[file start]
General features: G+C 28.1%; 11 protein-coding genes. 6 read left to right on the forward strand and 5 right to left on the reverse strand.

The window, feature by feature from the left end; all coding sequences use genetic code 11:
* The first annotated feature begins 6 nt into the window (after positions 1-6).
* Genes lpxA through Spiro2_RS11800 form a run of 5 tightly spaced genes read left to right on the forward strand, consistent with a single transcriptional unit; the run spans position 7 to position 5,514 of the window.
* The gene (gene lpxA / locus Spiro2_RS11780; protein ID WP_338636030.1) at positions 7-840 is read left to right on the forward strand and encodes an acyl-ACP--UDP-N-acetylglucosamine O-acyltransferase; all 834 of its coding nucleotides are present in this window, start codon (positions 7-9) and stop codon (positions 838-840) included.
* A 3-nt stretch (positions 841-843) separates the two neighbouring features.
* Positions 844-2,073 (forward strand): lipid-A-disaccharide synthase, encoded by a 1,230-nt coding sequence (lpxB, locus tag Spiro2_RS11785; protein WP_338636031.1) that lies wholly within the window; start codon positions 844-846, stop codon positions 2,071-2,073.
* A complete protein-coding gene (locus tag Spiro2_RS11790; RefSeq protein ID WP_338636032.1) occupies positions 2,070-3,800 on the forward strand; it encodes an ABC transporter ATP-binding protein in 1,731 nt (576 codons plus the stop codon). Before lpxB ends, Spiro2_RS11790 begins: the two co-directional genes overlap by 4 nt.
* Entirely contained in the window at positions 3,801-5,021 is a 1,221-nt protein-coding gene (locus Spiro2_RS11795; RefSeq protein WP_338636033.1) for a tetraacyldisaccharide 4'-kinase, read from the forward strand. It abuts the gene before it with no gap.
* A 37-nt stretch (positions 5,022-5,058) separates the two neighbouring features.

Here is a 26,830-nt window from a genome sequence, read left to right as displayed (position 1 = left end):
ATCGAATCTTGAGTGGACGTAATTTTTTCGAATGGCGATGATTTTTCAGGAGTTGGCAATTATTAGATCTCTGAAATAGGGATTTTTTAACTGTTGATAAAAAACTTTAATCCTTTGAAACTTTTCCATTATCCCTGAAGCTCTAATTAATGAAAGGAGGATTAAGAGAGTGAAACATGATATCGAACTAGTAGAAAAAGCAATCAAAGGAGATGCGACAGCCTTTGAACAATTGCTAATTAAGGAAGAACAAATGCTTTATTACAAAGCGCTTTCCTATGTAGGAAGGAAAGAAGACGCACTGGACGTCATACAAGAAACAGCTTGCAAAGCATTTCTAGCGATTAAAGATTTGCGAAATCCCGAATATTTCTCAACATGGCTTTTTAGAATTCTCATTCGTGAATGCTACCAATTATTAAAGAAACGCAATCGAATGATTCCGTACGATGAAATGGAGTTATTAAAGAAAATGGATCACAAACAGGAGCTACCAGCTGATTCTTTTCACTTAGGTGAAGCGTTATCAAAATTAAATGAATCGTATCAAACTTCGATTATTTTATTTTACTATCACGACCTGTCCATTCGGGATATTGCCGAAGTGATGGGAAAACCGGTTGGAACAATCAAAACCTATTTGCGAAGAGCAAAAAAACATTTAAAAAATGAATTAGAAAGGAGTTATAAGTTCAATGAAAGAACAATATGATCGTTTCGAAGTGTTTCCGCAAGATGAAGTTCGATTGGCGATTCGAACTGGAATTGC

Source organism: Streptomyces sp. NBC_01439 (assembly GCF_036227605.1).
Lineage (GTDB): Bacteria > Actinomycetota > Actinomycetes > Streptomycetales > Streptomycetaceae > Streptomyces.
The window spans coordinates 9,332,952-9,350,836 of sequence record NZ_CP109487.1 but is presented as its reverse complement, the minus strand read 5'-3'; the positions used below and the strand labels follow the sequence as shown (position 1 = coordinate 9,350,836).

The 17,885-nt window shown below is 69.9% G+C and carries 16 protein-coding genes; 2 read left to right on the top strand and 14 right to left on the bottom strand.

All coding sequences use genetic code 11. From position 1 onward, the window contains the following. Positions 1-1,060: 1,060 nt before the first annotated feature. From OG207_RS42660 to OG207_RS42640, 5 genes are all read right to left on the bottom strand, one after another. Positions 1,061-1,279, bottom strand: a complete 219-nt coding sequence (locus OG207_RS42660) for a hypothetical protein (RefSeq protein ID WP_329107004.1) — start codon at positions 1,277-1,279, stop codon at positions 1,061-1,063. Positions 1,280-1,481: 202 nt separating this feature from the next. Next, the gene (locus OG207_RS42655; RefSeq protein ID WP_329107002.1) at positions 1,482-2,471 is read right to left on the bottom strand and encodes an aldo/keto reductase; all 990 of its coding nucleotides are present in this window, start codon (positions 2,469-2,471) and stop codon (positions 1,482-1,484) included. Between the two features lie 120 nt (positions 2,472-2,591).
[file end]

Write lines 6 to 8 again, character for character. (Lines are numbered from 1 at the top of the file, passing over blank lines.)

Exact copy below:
* A 3-nt stretch (positions 841-843) separates the two neighbouring features.
* Positions 844-2,073 (forward strand): lipid-A-disaccharide synthase, encoded by a 1,230-nt coding sequence (lpxB, locus tag Spiro2_RS11785; protein WP_338636031.1) that lies wholly within the window; start codon positions 844-846, stop codon positions 2,071-2,073.
* A complete protein-coding gene (locus tag Spiro2_RS11790; RefSeq protein ID WP_338636032.1) occupies positions 2,070-3,800 on the forward strand; it encodes an ABC transporter ATP-binding protein in 1,731 nt (576 codons plus the stop codon). Before lpxB ends, Spiro2_RS11790 begins: the two co-directional genes overlap by 4 nt.